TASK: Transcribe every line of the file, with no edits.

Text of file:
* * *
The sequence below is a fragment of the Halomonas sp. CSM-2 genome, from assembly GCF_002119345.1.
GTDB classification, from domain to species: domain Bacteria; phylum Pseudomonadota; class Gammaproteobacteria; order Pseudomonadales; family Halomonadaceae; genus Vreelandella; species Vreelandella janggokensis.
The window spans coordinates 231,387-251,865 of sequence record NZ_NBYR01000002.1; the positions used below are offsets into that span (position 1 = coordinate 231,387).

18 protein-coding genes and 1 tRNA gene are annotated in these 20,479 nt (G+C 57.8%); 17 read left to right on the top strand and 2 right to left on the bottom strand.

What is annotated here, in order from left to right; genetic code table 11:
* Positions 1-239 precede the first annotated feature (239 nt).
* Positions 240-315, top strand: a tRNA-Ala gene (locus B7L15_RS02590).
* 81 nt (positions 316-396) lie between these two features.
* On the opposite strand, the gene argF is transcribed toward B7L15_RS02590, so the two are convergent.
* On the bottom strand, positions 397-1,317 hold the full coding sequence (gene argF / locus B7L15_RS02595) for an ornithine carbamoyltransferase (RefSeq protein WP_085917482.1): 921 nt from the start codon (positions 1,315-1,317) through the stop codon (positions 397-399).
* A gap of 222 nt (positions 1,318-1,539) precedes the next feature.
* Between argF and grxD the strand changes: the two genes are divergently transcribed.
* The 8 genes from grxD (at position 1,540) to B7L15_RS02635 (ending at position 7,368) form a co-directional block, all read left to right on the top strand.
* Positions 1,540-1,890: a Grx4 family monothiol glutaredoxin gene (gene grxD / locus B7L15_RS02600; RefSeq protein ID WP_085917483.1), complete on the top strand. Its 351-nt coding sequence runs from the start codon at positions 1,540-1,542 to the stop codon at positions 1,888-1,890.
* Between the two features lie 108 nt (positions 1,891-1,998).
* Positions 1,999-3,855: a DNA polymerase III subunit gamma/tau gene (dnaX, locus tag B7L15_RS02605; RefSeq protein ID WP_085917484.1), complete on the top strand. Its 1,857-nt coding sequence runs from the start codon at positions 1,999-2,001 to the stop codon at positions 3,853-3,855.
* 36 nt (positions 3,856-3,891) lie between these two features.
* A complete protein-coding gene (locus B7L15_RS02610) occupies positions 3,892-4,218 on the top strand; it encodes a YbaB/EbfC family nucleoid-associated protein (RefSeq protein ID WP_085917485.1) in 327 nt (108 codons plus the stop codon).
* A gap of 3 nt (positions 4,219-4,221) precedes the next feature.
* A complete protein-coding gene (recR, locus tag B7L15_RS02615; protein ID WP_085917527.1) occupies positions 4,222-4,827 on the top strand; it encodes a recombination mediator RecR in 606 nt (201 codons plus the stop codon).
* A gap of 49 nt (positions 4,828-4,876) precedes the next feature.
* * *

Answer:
The sequence below is a fragment of the Halomonas sp. CSM-2 genome, from assembly GCF_002119345.1.
GTDB classification, from domain to species: domain Bacteria; phylum Pseudomonadota; class Gammaproteobacteria; order Pseudomonadales; family Halomonadaceae; genus Vreelandella; species Vreelandella janggokensis.
The window spans coordinates 231,387-251,865 of sequence record NZ_NBYR01000002.1; the positions used below are offsets into that span (position 1 = coordinate 231,387).

18 protein-coding genes and 1 tRNA gene are annotated in these 20,479 nt (G+C 57.8%); 17 read left to right on the top strand and 2 right to left on the bottom strand.

What is annotated here, in order from left to right; genetic code table 11:
* Positions 1-239 precede the first annotated feature (239 nt).
* Positions 240-315, top strand: a tRNA-Ala gene (locus B7L15_RS02590).
* 81 nt (positions 316-396) lie between these two features.
* On the opposite strand, the gene argF is transcribed toward B7L15_RS02590, so the two are convergent.
* On the bottom strand, positions 397-1,317 hold the full coding sequence (gene argF / locus B7L15_RS02595) for an ornithine carbamoyltransferase (RefSeq protein WP_085917482.1): 921 nt from the start codon (positions 1,315-1,317) through the stop codon (positions 397-399).
* A gap of 222 nt (positions 1,318-1,539) precedes the next feature.
* Between argF and grxD the strand changes: the two genes are divergently transcribed.
* The 8 genes from grxD (at position 1,540) to B7L15_RS02635 (ending at position 7,368) form a co-directional block, all read left to right on the top strand.
* Positions 1,540-1,890: a Grx4 family monothiol glutaredoxin gene (gene grxD / locus B7L15_RS02600; RefSeq protein ID WP_085917483.1), complete on the top strand. Its 351-nt coding sequence runs from the start codon at positions 1,540-1,542 to the stop codon at positions 1,888-1,890.
* Between the two features lie 108 nt (positions 1,891-1,998).
* Positions 1,999-3,855: a DNA polymerase III subunit gamma/tau gene (dnaX, locus tag B7L15_RS02605; RefSeq protein ID WP_085917484.1), complete on the top strand. Its 1,857-nt coding sequence runs from the start codon at positions 1,999-2,001 to the stop codon at positions 3,853-3,855.
* 36 nt (positions 3,856-3,891) lie between these two features.
* A complete protein-coding gene (locus B7L15_RS02610) occupies positions 3,892-4,218 on the top strand; it encodes a YbaB/EbfC family nucleoid-associated protein (RefSeq protein ID WP_085917485.1) in 327 nt (108 codons plus the stop codon).
* A gap of 3 nt (positions 4,219-4,221) precedes the next feature.
* A complete protein-coding gene (recR, locus tag B7L15_RS02615; protein ID WP_085917527.1) occupies positions 4,222-4,827 on the top strand; it encodes a recombination mediator RecR in 606 nt (201 codons plus the stop codon).
* A gap of 49 nt (positions 4,828-4,876) precedes the next feature.